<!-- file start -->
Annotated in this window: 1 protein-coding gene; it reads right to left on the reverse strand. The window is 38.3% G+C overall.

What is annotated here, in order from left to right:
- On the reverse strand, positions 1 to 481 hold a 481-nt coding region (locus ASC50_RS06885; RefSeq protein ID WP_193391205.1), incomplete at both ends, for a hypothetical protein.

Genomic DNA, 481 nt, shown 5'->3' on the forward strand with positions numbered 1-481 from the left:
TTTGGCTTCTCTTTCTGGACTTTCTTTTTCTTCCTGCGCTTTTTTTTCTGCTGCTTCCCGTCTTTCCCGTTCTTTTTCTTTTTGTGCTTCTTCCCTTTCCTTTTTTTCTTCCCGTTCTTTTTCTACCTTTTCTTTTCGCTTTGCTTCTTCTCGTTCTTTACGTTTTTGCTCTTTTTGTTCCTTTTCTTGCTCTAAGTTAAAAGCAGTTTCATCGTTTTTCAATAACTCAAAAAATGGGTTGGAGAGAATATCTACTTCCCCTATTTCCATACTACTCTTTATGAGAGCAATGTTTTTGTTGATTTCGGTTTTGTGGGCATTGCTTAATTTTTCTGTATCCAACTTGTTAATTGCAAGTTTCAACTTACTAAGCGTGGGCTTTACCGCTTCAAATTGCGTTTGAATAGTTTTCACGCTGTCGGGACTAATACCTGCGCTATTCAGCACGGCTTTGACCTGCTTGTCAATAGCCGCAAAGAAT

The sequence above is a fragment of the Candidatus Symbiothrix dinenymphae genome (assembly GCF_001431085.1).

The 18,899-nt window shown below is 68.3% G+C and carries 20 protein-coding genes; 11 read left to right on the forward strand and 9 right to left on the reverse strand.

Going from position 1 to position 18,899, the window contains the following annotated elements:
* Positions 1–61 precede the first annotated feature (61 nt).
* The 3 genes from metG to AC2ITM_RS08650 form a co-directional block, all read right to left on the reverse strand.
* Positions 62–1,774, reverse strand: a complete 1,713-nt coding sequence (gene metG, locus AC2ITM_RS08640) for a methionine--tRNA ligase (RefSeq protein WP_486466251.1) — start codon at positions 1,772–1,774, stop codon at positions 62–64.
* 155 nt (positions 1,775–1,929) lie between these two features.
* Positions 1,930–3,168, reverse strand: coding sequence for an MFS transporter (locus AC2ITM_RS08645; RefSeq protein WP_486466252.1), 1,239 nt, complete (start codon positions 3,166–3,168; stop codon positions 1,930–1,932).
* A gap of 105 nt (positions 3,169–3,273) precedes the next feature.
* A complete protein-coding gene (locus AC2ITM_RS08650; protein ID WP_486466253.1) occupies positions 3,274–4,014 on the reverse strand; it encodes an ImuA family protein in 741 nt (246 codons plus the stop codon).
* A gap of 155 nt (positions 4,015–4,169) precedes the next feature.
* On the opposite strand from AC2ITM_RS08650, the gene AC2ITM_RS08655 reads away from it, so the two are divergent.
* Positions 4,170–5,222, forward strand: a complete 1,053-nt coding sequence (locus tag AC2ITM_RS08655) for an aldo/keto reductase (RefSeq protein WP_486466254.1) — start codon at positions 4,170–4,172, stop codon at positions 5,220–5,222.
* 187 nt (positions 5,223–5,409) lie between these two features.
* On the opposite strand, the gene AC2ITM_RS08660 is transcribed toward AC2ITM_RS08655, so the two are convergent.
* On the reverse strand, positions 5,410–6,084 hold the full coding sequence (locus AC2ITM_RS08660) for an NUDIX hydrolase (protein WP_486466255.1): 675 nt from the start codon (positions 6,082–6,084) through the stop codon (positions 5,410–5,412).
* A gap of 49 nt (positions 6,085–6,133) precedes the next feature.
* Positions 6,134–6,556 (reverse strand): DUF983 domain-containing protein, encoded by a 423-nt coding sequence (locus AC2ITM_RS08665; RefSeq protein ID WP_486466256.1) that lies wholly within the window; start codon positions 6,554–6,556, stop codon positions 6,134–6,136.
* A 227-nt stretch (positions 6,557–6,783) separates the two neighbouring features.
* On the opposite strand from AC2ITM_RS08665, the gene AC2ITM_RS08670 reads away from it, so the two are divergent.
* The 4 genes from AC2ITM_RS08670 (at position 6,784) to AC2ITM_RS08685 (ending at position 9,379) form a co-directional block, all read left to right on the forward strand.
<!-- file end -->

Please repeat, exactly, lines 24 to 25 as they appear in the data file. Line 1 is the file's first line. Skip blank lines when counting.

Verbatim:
* A 227-nt stretch (positions 6,557–6,783) separates the two neighbouring features.
* On the opposite strand from AC2ITM_RS08665, the gene AC2ITM_RS08670 reads away from it, so the two are divergent.